Kurunegala is the biggest town that you’ll encounter while travelling between Colombo and Anuradhapura. It’s also the capital city of the North Western Province and the Kurunegala District. The city was an ancient royal capital of Sri Lanka for a brief moment from the end of the 13th century to the start of the 14th century. During the period it served as the capital city for two Sinhalese kings named Bhuvanekabahu II (ruled 1293 – 1302) and Pharakramabahu IV (ruled 1302 – 1326).
The city is situated at the junction of several main roads linking to other important parts of the country. It is just under 100 km from Colombo and almost 43 km from Kandy. Located at an altitude of 116 meters above sea level.
Kurunegala is surrounded by coconut plantations and rubber estates. That includes the city as one of the main pillars in the Coconut Triangle (Kurunegala, Puttalam & Colombo). There are eight very noticeable large rock outcrops that encircle and dominate the city. Kurunegala’s rocks rise from the plain below and have characteristic names, six of which come from the animals that they are imagined to represent. The largest among them is Ethagala or the “Elephant Rock”, reaches 325 meters. The name was given due to its’ shape resemblance to a giant elephant.
The little-visited area north of Kurunegala is home to an intriguing range of attractions; abandoned cities of Yapahuwa and Panduwas Nuwara; the absorbing forest monastery of Arankele; the beautiful Kandyan-era temples at Padeniya and Ridi Vihara; and a striking new Buddha statue at the Monaragala Vihara near Ridigama. If you are travelling by a private transport, all of these sites could be visited in a leisurely day’s excursion.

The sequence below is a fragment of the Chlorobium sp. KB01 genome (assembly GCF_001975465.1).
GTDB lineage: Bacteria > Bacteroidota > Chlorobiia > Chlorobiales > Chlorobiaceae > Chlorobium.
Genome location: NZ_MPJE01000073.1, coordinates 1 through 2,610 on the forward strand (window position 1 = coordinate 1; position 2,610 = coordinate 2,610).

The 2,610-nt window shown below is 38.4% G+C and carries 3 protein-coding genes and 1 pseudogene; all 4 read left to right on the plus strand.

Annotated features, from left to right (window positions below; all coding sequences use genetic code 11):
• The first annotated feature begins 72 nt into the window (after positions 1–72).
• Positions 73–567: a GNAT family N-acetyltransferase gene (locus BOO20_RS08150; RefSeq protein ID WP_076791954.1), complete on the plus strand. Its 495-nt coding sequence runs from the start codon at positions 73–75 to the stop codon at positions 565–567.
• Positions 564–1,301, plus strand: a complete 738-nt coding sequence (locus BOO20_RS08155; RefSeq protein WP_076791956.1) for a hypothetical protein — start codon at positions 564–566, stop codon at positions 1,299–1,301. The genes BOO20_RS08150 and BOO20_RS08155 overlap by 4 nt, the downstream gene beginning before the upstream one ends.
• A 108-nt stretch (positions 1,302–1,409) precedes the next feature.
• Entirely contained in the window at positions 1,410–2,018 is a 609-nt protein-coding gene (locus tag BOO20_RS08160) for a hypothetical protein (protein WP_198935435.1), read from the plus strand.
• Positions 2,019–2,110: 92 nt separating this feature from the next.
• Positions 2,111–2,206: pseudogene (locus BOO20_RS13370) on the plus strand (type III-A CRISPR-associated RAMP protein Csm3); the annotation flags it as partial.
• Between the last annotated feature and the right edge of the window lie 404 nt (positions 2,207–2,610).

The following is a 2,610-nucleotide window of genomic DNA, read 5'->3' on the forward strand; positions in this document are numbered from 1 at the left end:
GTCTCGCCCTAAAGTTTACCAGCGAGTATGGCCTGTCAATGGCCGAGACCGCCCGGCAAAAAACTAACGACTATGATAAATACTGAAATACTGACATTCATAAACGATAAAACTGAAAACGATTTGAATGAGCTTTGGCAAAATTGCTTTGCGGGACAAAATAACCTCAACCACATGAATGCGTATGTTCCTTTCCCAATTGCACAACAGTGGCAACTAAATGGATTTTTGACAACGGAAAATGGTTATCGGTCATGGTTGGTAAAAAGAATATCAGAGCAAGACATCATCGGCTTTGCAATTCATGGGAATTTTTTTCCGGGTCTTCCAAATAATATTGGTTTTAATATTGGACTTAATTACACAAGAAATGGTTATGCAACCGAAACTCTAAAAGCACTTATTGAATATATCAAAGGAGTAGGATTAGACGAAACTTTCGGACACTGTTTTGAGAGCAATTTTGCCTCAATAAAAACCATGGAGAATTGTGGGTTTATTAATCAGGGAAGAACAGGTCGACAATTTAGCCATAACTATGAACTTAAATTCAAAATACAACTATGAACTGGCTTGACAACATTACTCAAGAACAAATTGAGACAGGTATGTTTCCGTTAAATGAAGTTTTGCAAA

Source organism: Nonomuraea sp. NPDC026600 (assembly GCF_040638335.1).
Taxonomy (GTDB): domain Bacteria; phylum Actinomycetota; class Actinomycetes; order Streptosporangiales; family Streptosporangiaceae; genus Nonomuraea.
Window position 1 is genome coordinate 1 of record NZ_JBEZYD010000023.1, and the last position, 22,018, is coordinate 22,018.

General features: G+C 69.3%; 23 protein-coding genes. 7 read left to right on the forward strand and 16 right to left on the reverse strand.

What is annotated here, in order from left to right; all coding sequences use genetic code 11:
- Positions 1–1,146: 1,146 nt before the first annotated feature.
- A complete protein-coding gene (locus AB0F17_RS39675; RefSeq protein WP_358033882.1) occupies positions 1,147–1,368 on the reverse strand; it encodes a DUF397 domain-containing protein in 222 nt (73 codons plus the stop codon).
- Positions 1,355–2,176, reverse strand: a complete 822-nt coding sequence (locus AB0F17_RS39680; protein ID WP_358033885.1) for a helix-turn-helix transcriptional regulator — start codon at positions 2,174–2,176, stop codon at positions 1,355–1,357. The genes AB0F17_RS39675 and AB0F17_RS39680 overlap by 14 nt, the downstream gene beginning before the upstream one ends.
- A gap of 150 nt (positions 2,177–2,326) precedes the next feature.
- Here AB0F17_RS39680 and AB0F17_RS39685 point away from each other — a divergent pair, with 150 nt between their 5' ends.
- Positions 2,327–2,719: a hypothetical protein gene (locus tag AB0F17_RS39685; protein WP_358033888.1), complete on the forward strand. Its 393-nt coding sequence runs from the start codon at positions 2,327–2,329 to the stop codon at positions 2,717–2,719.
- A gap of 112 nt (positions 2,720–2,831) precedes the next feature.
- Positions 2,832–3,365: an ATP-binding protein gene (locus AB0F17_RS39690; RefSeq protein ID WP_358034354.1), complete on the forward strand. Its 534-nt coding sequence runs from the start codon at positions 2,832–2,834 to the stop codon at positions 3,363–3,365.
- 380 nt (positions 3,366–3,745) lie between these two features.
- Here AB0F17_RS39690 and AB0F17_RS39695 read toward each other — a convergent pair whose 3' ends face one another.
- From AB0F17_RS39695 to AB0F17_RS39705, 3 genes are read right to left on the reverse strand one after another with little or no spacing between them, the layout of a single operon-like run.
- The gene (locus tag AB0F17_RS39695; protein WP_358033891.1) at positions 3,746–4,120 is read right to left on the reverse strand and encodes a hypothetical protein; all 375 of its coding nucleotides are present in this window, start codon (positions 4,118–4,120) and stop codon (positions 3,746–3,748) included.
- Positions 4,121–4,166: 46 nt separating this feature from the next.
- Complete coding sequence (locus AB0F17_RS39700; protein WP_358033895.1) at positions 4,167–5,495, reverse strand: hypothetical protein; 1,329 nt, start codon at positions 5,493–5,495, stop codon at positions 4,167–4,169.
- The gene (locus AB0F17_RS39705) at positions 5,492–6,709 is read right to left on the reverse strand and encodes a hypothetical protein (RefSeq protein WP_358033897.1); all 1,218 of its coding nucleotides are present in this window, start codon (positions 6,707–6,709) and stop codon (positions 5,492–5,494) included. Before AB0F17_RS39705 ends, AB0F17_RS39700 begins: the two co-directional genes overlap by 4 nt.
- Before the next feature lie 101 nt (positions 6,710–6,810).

if you are a travel enthusiast who loves to explore new places do visit Kurunegala. It will offer you peace of mind while giving you encounter breathtakingly beautiful architectures and natural sites.
Tucked away in the beautiful rolling countryside around 20km northeast of Kurunagala, the cave temple of Ridi Vihara is well worth hunting out if you have your own private transport (although difficult to reach if you don’t) According to legend, Ridi Vihara, or “Silver Temple”, was built by the legendary King Dutugemunu. He was running short of money to complete the Great Ruwanwelisaya Dagoba at Anuradhapura until the discovery of a rich vein of silva ore near Ridi Viharaya. The king expresses his gratitude by creating a temple at the location of the silver lode.
Hidden away on a jungle-covered hillside some 25km north of Kurunegala, the ruined forest hemitage of Arankele is one of the Cultural Taiangle’s least-visited
The Elephant Rock’ or we can say Ethagala Rock’ is a very unique feature of Kurunegala town. It has a height of 325 m and a 2 km distance to reach the top. Anyone who travels to the top will be blessed with a grand 360 view of Kurunegala town.
Padeniya Raja Mahaviharaya
Padeniya Raja Mahaviharaya is one of Sri Lanka’s most attractive Kandyan-era temple. The main shrine is set on a small rock outcrop and enclosed by fine walls, topped with cute lion statues. Inside, the fine old wooden roof is supported by around thirty beautifully carved wooden pillars showing various figures including a double-headed swan, a lion, an elephant, a man smoking a pipe, a Kandyan drummer and a dancing girl.